Chicago Med has officially reached television viewers with its opening episode, titled “Derailed,” airing this past Tuesday night. Although expectations were relatively high for the Dick Wolf-produced series, the reviews so far have been mixed. With that in mind, how is the newest series in the Chicago franchise stacking up with Chicago Fire and Chicago P.D.?
According to a scathing review by the Hollywood Reporter, Chicago Med opened with a rather mediocre performance. Ultimately, the series’ biggest obstacle is breaking away from the typical medical drama formulas that have drummed audiences in shows like Grey’s Anatomy, ER, House, and Chicago Hope.
To that end, the show failed to thrill audiences with anything new, and instead shared a similar feeling to ER. According to the outlet, the show’s plot and storylines were outright boring, and lacked any sort of life that would keep audiences engaged and wanting more.
That being said, there were some good takeaways from the premiere of Chicago Med. Although there seems to be some consensus that the series doesn’t really offer anything new to the genre, it’s strength is in its characters and its connection to the Chicago franchise.
According to TV Guide, the characters should be the main drawing point of the show, especially considering fans are already attached to some of their stories. This is partly due to the fact that a lot of the characters were introduced on Chicago Fire in the past season. This includes Dr. Daniel Charles (Oliver Platt), April Sexton (Yaya DaCosta), Sharon Goodwin (S. Epatha Merkerson), Jay Halstead (Jesse Lee Soffer), and Dr. Will Halstead (Nick Gehlfuss).
Along with this initial investment in the characters, fans will also undoubtedly be looking forward to all of the crossover potential the series has within the Wolf universe. In fact, Gehlfuss recently stated that the series has plans to include a number of different crossovers with all three shows based in Chicago.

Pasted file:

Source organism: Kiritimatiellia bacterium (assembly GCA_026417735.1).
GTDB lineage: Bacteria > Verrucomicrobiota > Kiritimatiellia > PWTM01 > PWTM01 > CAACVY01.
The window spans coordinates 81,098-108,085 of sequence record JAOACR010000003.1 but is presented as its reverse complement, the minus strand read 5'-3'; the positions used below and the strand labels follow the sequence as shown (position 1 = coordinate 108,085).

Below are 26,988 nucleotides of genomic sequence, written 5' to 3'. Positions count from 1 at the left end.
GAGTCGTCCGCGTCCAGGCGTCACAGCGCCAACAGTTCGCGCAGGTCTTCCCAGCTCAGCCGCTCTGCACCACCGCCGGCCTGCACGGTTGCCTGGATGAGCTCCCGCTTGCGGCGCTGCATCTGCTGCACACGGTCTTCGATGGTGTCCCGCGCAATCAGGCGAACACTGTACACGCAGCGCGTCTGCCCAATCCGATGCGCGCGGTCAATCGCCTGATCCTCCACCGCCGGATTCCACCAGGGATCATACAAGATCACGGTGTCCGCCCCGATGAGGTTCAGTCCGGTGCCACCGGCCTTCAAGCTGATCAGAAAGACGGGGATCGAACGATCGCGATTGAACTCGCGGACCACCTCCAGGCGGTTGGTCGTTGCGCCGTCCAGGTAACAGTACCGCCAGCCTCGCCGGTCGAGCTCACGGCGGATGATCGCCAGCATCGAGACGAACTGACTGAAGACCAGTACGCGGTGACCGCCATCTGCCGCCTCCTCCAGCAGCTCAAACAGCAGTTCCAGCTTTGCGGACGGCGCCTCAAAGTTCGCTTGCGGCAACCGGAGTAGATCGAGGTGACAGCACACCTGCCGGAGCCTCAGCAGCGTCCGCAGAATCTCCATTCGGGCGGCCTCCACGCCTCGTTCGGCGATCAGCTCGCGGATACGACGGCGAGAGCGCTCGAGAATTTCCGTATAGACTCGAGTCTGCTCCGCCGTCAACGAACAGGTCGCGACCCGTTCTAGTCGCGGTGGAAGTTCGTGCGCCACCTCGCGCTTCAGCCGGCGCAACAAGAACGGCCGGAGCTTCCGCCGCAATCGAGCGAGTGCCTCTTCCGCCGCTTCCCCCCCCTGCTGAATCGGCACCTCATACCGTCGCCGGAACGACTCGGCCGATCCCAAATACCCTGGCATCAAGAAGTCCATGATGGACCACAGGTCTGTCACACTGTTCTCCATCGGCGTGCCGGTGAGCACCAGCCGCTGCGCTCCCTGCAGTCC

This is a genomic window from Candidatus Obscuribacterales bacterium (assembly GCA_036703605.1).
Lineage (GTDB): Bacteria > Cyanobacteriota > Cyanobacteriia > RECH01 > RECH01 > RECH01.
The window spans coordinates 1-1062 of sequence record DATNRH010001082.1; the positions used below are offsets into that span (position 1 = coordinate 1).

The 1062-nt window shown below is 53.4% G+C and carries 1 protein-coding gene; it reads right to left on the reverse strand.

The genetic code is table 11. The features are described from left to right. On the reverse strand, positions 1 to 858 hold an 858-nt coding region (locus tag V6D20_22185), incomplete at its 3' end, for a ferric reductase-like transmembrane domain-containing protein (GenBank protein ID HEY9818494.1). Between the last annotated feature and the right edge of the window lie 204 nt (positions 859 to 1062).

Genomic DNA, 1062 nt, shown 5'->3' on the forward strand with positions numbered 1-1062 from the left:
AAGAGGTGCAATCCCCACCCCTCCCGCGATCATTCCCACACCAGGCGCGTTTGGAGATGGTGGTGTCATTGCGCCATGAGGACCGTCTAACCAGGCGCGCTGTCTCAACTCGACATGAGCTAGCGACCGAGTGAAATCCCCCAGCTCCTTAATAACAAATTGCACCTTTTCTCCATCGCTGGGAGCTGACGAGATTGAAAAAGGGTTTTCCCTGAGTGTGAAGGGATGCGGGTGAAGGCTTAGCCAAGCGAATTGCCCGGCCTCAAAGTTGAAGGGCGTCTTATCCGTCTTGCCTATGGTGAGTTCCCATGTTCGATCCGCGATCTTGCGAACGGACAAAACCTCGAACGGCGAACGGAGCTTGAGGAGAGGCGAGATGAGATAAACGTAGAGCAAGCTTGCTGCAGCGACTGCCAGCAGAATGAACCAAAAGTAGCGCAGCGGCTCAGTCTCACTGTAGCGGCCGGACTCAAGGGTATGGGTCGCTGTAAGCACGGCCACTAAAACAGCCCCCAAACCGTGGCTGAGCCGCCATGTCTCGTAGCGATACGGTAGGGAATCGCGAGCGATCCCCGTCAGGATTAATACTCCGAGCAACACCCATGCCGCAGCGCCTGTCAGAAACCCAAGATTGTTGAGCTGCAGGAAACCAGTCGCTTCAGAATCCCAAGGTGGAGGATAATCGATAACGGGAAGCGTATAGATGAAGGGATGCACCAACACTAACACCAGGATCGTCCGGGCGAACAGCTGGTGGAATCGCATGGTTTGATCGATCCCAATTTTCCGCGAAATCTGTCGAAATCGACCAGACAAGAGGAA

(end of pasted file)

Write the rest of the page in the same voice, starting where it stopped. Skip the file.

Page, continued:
“We’ll be going back and forth. I’ve already done a scene on P.D.” he explained. “The crossovers are working, and they’re going to just continue to capitalize on it. The viewers love it.”
That being said, the show will eventually need to find a way to separate itself from all the other medical dramas that have graced the TV world. With that in mind, the Chicago Tribune recently outlined a few ways in which producers are attempting to inject some new life into the heavily saturated genre.
In regards to what separates the show from the pack, co-creator Matt Olmstead said they didn’t want to put up something that was overly realistic, and instead want to focus on creating an environment that is inviting for viewers.
“There are medical shows that are super realistic and dark,” he stated. “And then there are others that are too slick and it feels like an ad agency and doesn’t feel realistic. I wanted to make sure this was an inviting show without being too unrealistic. But within that, have that sense of family we’ve had with the two other shows.”
At this point, it would seem as though the series has a lot of work to do if it wants to truly become a unique medical drama that draws in viewers each and every week. At the same time, its connections with the already popular shows in Chicago P.D. and Chicago Fire might help the series gain a footing. Whether or not this sustains viewership in the coming weeks and keeps the show alive is yet to be seen.
New episodes of Chicago Med air Tuesday nights on NBC.
Check out a preview for Episode 2 below.
Tell us! How do you think that Chicago Med measured up to NBC’s other series, Chicago Fire and PD? Let us know in the comments below.
[Image via NBC]